Peru’s informal mining sector threatens economic growth

Peru’s informal mining sector threatens economic growth
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Peru faces the critical challenge of regulating the informal mining sector. Leaning on the extractive industries for private investment, the rise of an extrajudicial gold rush could jeopardize economic progress.

Much like its Andean regional neighbors, Peru experienced remarkable growth in the post-Fujimori era since 2000. The Peruvian economy has expanded an average of 6.11 percent per year since then and has attracted considerable private investment due to a booming extractive sector. Despite the country’s economic upturn in the last decade, the central government faces serious challenges with a pestering informal mining sector that, if unchecked, may decrease investor confidence in Peru’s capacity to enforce the rule of law.

The state’s inability to control growing informal sectors, some of which are grounded in criminal activities, is threatening the overall economy. For example, Peru is now a leading producer of cocaine and the largest exporter of coca leaf. Illegal logging in the shrinking Peruvian Amazon is another persistent problem: 80 percent of timber exports are harvested illegally.

Like timber and coca leaf, illegal mining has now become a disturbing reality for the Peruvian state. One-fifth of exported Peruvian gold is illegally mined, and much of it is bought by the United States and Europe. The rise of illegal gold would not be such important news for investors if the extractive sector did not constitute the largest chunk of the Peruvian economy. In 2005, extractive industries made up 50 percent of Peru’s earnings. That number is now closer to 60 percent.

Peru’s economy largely depends on mining, and its growth in the 2000s is largely attributed to the growth in its mineral exports. Peru is now the sixth largest gold producer, although it also exports other valued minerals such as arsenic, bismuth, and copper. Peru also enjoys having one of the largest natural gas reserves in the continent, and its reserves have generated $6.19 billion in royalties to the Peruvian state since 2004.

It is imperative for the Peruvian government to handle the illegal mining sector for two reasons: first, it must retain investor confidence and second, it needs to increase state revenues. Investors thinking about the mining sector in Latin America have many options. Colombia, Ecuador, Peru, Chile and Bolivia all share the Andes and have vast amounts of mineral wealth. Chile, Peru’s main mining competitor and neighbor, has a developed and fully regulated mining sector operating under a liberalized, export-oriented economy. The Peruvian government needs to provide investors with an economically integrated, regulated mining model if it wants to keep up with its highly developed neighbor.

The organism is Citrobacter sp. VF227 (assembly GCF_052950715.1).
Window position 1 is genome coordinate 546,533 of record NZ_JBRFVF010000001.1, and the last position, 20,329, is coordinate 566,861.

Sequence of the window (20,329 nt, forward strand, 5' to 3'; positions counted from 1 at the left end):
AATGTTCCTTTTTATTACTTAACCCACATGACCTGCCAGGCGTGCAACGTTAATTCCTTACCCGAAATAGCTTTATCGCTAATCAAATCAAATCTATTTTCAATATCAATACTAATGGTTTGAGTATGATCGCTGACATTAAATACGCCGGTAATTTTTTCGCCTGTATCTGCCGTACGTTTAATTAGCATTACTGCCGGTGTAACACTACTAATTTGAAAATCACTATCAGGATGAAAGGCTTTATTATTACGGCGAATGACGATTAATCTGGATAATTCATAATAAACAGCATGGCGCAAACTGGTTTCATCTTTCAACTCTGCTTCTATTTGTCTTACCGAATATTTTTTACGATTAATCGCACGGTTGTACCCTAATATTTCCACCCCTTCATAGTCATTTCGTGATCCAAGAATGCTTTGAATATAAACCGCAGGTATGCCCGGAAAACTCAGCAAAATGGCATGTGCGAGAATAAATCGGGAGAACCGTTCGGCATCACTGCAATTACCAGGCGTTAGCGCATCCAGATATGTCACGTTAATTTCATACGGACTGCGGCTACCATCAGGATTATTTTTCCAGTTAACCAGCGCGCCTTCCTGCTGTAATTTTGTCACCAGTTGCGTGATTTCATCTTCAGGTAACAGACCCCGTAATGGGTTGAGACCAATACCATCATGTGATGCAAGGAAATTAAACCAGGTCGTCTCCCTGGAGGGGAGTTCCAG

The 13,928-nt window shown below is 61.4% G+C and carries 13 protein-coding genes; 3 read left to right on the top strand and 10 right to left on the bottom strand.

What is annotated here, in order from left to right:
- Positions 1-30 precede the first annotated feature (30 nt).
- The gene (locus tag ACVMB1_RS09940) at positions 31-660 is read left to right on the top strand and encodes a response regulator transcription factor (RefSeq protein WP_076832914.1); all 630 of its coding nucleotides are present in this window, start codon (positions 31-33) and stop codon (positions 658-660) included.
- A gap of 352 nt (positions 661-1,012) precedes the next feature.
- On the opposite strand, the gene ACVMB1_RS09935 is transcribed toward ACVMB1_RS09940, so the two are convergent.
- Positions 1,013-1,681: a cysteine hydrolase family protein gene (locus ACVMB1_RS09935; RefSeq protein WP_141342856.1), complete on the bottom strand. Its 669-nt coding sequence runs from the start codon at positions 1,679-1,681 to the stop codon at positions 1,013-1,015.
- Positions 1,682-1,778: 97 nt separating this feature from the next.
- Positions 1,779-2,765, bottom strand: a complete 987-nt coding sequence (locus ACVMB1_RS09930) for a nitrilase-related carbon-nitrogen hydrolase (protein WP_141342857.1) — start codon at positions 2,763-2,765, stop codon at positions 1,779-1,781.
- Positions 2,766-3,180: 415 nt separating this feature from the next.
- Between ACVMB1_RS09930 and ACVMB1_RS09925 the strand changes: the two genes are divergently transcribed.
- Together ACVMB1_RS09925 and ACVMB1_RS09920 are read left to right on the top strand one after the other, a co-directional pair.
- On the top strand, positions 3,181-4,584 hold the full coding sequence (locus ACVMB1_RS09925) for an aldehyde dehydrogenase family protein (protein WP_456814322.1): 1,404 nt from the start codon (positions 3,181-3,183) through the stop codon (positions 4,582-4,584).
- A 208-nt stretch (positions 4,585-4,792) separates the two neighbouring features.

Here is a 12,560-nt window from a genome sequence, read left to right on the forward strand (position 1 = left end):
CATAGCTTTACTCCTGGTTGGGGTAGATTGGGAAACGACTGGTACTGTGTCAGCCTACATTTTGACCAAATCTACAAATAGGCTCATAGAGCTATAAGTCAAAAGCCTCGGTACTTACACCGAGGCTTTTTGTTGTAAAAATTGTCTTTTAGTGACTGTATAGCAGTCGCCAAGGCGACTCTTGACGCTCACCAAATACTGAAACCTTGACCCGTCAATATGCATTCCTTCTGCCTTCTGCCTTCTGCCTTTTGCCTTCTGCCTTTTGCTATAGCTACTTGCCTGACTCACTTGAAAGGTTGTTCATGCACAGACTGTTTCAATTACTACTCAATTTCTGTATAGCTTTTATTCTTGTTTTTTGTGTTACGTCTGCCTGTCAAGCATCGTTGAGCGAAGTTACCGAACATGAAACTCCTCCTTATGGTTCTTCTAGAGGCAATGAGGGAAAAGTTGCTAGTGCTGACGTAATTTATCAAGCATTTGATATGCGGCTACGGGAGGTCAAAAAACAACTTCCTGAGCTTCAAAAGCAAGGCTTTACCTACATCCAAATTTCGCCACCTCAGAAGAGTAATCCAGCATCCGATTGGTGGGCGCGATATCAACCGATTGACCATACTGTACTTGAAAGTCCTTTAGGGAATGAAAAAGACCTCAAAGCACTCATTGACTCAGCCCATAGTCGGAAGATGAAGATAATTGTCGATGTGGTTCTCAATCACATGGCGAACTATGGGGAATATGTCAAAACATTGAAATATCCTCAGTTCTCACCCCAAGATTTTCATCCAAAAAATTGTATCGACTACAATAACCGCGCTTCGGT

Peru has shown political intent to modernize its mining sector by passing anti-corruption legislation and a free trade agreement with the United States. The problem for the Peruvian state, however, is the enforcement of laws, not their adoption.

Integrating Peru’s vast mining sector would also benefit the government by increasing state revenues. Tackling the informal mining sector would demonstrate the state capacity to become a modern, export-oriented economy as well as increase mining royalties by 20 percent (one fifth of gold exports).

Integrating the informal mining sector would have a two-pronged effect. Politically, the current social democratic government could claim to have increased political accountability and strangled the heart of Peruvian corruption. Fiscally, Peru would have a significantly larger budget from the previously informal and unaccounted mining royalties.

The Peruvian government is not in a position to dictate terms to the global market. Gold and copper prices are highly elastic in the long run, and could easily drop in the same way they increased in the 2000s. Fortunately, post-Fujimori Peru has not had to deal with a grave external shock related to commodity prices. It should therefore brace its economic infrastructure in the event this worst-case scenario becomes a reality.

About Author

Daniel Lemaitre

Daniel is a GRI Senior Analyst. He has worked in policy research centered on the political economy of the Andean region in the public, NGO, and private sectors. Daniel holds an MSc in Comparative Political Economy from the London School of Economics, concentrating on Latin American markets.